So the Department of Housing and Urban Development wants to stop requiring cities that receive community development block grants to spend the bulk of those federal funds on projects that help low- and moderate-income families. Instead, HUD would give cities authority to spend such money on eligible projects of their own choosing, and plans to stop monitoring how much of the grant money goes to projects that help the poor.
As if poor and working people weren't having enough trouble, this plan is a good example of the federal government further abdicating its responsibilities to its citizens. If these regulations are adopted, a program that Congress created to aid low- and moderate-income Americans would become little more than revenue-sharing.
Money cities once used for housing rehabilitation, street improvement, urban renewal, social services and construction of parks and other public facilities would no longer have to go to help the neediest. Those funds could, and most likely would, end up helping those with political and financial clout to build heaven only knows what.
In the 60s, during the heyday of the Office of Economic Opportunity, block grants were rejected in favor of direct grants. The feds bypassed city government and gave money directly to individual organizations dealing with the neediest people. Many cities, of course, did not like this and battled constantly to change it.
During the Nixon-Ford era, the direct grant approach was scrapped in favor of the block development grant program. Under Carter, HUD pushed cities to allocate three-quarters of grant funds to projects for low- and moderate-income people, and launched a rigorous monitoring process to make certain money was spent as Congress intended.
But early into the Reagan administration, Congress said cities no longer had to complete detailed HUD applications to get money. HUD officials say that during that debate, Congress indicated that cities should have authority to spend the grant money for "purposes other than" helping low- and moderate-income Americans.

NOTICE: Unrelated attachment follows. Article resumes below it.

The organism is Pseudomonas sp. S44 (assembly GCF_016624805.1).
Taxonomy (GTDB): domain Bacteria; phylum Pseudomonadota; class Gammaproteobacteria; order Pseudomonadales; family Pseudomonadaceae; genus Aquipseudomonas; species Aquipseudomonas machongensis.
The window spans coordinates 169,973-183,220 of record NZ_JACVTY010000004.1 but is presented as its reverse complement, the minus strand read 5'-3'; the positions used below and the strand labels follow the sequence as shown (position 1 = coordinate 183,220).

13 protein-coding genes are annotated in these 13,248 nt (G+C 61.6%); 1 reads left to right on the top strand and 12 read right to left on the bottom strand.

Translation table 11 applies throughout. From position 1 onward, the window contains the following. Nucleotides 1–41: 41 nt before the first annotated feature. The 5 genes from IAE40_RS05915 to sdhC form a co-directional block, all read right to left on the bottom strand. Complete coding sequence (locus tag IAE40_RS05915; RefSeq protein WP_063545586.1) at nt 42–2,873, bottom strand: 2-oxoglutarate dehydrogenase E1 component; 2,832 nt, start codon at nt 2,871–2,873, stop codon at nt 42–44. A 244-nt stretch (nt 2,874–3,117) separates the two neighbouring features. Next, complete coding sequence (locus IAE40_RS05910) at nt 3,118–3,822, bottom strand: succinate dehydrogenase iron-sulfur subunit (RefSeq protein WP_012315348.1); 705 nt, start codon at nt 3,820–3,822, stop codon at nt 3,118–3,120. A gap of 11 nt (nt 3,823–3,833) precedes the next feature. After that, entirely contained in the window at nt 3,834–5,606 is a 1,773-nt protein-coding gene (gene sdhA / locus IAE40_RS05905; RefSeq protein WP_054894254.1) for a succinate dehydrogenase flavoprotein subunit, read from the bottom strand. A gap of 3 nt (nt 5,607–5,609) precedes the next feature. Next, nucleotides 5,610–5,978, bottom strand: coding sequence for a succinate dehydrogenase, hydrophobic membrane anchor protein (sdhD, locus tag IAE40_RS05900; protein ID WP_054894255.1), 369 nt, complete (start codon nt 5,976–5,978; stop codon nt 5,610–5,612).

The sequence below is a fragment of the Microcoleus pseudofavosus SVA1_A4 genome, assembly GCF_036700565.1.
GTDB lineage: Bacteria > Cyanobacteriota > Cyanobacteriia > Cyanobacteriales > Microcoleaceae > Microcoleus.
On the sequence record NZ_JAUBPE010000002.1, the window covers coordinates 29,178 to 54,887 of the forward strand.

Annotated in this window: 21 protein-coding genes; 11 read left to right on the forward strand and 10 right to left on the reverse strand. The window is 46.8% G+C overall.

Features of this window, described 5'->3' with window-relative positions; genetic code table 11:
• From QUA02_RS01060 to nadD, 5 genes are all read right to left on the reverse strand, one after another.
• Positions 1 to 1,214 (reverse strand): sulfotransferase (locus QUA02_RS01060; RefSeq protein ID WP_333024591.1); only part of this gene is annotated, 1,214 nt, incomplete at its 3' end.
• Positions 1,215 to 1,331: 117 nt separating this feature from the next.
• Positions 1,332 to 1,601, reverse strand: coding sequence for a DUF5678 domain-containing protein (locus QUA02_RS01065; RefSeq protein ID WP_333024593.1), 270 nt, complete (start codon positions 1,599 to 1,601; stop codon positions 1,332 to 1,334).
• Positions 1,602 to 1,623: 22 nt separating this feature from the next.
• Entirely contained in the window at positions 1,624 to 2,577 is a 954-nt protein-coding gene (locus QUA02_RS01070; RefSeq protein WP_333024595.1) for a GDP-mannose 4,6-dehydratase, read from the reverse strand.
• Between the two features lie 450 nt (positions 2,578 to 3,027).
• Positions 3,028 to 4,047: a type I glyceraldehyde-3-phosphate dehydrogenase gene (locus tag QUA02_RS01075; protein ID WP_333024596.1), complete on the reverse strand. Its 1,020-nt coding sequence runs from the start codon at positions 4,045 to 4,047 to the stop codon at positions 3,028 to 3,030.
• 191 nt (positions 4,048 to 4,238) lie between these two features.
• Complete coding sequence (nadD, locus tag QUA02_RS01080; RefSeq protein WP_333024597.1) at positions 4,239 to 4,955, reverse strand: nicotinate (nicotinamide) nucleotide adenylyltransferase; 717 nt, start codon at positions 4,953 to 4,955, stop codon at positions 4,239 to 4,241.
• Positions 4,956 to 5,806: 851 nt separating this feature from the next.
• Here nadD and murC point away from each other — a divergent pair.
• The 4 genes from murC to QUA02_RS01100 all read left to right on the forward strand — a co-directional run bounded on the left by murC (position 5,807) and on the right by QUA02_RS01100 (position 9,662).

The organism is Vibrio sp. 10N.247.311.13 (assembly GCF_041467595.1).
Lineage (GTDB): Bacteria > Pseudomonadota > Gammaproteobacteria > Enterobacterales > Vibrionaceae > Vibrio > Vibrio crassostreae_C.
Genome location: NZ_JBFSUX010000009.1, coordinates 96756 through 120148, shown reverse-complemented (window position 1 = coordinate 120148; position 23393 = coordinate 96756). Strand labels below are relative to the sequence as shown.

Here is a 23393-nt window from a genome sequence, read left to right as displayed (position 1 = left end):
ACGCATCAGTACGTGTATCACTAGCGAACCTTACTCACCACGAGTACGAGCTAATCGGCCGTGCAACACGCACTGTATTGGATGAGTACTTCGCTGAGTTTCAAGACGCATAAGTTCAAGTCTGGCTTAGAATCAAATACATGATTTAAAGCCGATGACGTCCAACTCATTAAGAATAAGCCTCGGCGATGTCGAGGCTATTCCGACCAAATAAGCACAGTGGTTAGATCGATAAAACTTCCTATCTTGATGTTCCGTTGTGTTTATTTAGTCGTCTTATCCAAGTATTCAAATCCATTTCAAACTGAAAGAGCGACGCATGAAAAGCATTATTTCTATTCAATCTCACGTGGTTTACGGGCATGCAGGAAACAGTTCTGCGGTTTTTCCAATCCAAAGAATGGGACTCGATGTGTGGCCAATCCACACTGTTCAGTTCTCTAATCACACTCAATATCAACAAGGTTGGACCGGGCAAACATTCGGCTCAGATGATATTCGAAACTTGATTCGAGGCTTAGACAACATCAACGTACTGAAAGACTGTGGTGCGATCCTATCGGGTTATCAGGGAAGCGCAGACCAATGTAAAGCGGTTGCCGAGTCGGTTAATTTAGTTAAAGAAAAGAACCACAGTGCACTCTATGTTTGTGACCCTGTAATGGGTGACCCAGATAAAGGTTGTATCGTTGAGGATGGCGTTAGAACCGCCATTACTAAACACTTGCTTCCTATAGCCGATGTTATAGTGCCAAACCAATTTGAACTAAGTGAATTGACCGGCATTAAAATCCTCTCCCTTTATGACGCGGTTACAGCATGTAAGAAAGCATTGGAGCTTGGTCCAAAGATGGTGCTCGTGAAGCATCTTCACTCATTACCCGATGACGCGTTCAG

Eligible projects were always required to meet one of three criteria--to help erase urban blight, meet an "urgent need," or to assist low- and moderate-income residents. The previous administration, however, interpreted the law to mean that even those projects aimed at urban blight or urgent needs had to also benefit the poor.
"Our new proposed regulations are intended to be consistent with the law," said Stephen Bollinger, HUD's assistant secretary for community planning and development, arguing that his agency simply wants to formalize what it sees as Congress' true intent: to have three separate categories of eligible programs, only one of which would involve benefits to low- and moderate-income citizens.
Not everyone agrees.
"In the name of efficiency and returning responsibilities to localities," said M. Carl Holman, president of the National Urban Coalition, "the federal government would abdicate responsibilities intended by Congress and increase the likelihood that those most in need would be deprived of the benefits of those programs and protections now in place."
Moves like this one are really about pushing one philosophy of government over another. What Ronald Reagan calls new federalism is really old states' rights -- emphasizing again and again the rights of local governments over the responsibility of the federal government to insure that all citizens are treated equally.
Treating different groups differently is nothing new for this administration, but this attitude is beginning to have effects broader than the president may have anticipated. When you look around Reagan country, good people who thought trickle-down was okay for others are finding trickle-up at work, as well. The pain of joblessness and economic desperation is spreading, trickling up from the poor to many who never expected to face these problems.
It is up to the Congress to step in in this case and block this attack on the poor, by rejecting the proposed regulations when it comes back in session. Cities already fighting for fiscal solvency in a time of shrinking revenues will be more tempted than ever to use block grants for general revenue purposes. For the poor and working class to get any piece of the action, Congress will have to step in and make guarantees.
It is time to show that fiscal responsibility does not mean this country must end its efforts to help with compassion those Americans who need it most.